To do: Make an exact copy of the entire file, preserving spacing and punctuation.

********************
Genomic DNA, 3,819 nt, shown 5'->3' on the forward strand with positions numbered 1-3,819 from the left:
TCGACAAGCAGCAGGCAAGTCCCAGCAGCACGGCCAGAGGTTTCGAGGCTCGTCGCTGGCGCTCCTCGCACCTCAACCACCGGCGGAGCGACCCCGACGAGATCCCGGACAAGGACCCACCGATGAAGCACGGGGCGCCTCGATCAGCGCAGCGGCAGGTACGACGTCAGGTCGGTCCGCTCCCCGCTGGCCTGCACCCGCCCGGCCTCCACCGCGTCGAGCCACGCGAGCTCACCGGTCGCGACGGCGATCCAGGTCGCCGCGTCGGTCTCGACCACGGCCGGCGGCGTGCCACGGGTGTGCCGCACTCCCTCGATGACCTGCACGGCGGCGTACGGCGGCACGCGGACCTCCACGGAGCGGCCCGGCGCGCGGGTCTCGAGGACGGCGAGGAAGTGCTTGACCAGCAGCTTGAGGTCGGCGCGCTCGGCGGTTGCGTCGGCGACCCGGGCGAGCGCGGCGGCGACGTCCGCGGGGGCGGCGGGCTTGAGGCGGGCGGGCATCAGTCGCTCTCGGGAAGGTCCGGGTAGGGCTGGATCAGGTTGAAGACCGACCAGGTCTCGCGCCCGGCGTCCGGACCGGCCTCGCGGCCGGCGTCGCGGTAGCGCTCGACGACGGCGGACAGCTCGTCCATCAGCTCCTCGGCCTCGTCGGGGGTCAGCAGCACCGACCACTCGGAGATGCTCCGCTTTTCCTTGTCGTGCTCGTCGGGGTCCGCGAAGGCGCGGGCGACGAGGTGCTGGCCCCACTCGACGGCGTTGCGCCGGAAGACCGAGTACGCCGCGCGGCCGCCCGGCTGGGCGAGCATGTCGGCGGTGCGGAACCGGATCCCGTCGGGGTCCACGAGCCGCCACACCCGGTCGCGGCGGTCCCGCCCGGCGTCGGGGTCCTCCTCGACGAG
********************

Genomic DNA, 3,819 nt, shown 5'->3' on the forward strand with positions numbered 1-3,819 from the left:
TCGACAAGCAGCAGGCAAGTCCCAGCAGCACGGCCAGAGGTTTCGAGGCTCGTCGCTGGCGCTCCTCGCACCTCAACCACCGGCGGAGCGACCCCGACGAGATCCCGGACAAGGACCCACCGATGAAGCACGGGGCGCCTCGATCAGCGCAGCGGCAGGTACGACGTCAGGTCGGTCCGCTCCCCGCTGGCCTGCACCCGCCCGGCCTCCACCGCGTCGAGCCACGCGAGCTCACCGGTCGCGACGGCGATCCAGGTCGCCGCGTCGGTCTCGACCACGGCCGGCGGCGTGCCACGGGTGTGCCGCACTCCCTCGATGACCTGCACGGCGGCGTACGGCGGCACGCGGACCTCCACGGAGCGGCCCGGCGCGCGGGTCTCGAGGACGGCGAGGAAGTGCTTGACCAGCAGCTTGAGGTCGGCGCGCTCGGCGGTTGCGTCGGCGACCCGGGCGAGCGCGGCGGCGACGTCCGCGGGGGCGGCGGGCTTGAGGCGGGCGGGCATCAGTCGCTCTCGGGAAGGTCCGGGTAGGGCTGGATCAGGTTGAAGACCGACCAGGTCTCGCGCCCGGCGTCCGGACCGGCCTCGCGGCCGGCGTCGCGGTAGCGCTCGACGACGGCGGACAGCTCGTCCATCAGCTCCTCGGCCTCGTCGGGGGTCAGCAGCACCGACCACTCGGAGATGCTCCGCTTTTCCTTGTCGTGCTCGTCGGGGTCCGCGAAGGCGCGGGCGACGAGGTGCTGGCCCCACTCGACGGCGTTGCGCCGGAAGACCGAGTACGCCGCGCGGCCGCCCGGCTGGGCGAGCATGTCGGCGGTGCGGAACCGGATCCCGTCGGGGTCCACGAGCCGCCACACCCGGTCGCGGCGGTCCCGCCCGGCGTCGGGGTCCTCCTCGACGAG